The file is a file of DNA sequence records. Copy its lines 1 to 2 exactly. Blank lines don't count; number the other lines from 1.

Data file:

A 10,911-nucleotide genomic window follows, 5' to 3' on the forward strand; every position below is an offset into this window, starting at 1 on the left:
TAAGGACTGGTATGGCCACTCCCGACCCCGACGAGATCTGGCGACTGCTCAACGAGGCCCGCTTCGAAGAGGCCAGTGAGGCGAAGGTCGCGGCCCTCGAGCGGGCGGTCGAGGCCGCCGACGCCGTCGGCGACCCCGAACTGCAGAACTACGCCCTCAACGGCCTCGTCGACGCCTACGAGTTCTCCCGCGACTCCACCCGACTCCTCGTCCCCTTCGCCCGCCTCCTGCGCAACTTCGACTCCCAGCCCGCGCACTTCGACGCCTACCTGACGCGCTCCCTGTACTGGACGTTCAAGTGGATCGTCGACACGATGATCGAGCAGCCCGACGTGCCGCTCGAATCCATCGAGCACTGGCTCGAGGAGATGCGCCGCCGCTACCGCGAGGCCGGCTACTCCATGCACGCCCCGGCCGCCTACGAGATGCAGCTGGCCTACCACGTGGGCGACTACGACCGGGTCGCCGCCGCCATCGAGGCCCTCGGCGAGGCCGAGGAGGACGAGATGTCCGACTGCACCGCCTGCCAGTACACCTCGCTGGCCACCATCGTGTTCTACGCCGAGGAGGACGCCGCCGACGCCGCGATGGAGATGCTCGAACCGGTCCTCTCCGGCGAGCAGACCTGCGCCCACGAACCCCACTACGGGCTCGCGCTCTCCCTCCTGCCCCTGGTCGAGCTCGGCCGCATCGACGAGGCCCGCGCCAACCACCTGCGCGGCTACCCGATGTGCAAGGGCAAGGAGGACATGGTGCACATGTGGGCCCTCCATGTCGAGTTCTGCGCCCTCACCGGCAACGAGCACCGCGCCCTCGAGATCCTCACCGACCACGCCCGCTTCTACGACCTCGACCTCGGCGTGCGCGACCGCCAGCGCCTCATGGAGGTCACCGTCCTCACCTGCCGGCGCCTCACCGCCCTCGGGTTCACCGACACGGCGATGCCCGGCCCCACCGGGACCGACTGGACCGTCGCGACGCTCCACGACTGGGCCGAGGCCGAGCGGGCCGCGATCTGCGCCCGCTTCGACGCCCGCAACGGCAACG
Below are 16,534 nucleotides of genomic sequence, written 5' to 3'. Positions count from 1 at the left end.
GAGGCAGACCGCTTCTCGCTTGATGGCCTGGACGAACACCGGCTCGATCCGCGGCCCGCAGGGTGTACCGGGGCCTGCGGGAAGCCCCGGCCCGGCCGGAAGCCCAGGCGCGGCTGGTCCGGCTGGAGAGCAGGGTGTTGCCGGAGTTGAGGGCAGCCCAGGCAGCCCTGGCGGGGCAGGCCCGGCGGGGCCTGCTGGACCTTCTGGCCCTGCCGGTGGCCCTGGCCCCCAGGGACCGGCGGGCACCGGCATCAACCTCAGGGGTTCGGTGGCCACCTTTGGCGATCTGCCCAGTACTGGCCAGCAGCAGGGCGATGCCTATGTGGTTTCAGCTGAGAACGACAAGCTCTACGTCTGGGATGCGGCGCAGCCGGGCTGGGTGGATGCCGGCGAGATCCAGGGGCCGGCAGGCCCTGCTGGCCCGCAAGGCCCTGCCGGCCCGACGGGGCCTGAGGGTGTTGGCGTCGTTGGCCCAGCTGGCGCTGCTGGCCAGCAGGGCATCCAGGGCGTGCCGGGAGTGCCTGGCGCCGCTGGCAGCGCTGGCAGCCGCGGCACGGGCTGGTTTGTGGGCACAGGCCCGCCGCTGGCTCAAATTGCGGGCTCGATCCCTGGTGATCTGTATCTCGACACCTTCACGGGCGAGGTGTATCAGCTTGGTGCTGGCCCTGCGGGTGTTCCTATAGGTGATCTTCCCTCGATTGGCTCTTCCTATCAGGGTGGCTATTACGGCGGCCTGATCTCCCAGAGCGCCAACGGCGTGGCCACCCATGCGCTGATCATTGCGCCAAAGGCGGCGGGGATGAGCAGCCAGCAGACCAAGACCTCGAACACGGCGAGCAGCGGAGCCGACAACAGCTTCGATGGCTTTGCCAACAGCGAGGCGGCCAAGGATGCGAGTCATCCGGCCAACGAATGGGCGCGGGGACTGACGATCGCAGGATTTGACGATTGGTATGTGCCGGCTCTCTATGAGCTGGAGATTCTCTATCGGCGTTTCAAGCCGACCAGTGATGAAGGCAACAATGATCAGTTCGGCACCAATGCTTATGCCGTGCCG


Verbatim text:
A 10,911-nucleotide genomic window follows, 5' to 3' on the forward strand; every position below is an offset into this window, starting at 1 on the left:
TAAGGACTGGTATGGCCACTCCCGACCCCGACGAGATCTGGCGACTGCTCAACGAGGCCCGCTTCGAAGAGGCCAGTGAGGCGAAGGTCGCGGCCCTCGAGCGGGCGGTCGAGGCCGCCGACGCCGTCGGCGACCCCGAACTGCAGAACTACGCCCTCAACGGCCTCGTCGACGCCTACGAGTTCTCCCGCGACTCCACCCGACTCCTCGTCCCCTTCGCCCGCCTCCTGCGCAACTTCGACTCCCAGCCCGCGCACTTCGACGCCTACCTGACGCGCTCCCTGTACTGGACGTTCAAGTGGATCGTCGACACGATGATCGAGCAGCCCGACGTGCCGCTCGAATCCATCGAGCACTGGCTCGAGGAGATGCGCCGCCGCTACCGCGAGGCCGGCTACTCCATGCACGCCCCGGCCGCCTACGAGATGCAGCTGGCCTACCACGTGGGCGACTACGACCGGGTCGCCGCCGCCATCGAGGCCCTCGGCGAGGCCGAGGAGGACGAGATGTCCGACTGCACCGCCTGCCAGTACACCTCGCTGGCCACCATCGTGTTCTACGCCGAGGAGGACGCCGCCGACGCCGCGATGGAGATGCTCGAACCGGTCCTCTCCGGCGAGCAGACCTGCGCCCACGAACCCCACTACGGGCTCGCGCTCTCCCTCCTGCCCCTGGTCGAGCTCGGCCGCATCGACGAGGCCCGCGCCAACCACCTGCGCGGCTACCCGATGTGCAAGGGCAAGGAGGACATGGTGCACATGTGGGCCCTCCATGTCGAGTTCTGCGCCCTCACCGGCAACGAGCACCGCGCCCTCGAGATCCTCACCGACCACGCCCGCTTCTACGACCTCGACCTCGGCGTGCGCGACCGCCAGCGCCTCATGGAGGTCACCGTCCTCACCTGCCGGCGCCTCACCGCCCTCGGGTTCACCGACACGGCGATGCCCGGCCCCACCGGGACCGACTGGACCGTCGCGACGCTCCACGACTGGGCCGAGGCCGAGCGGGCCGCGATCTGCGCCCGCTTCGACGCCCGCAACGGCAACG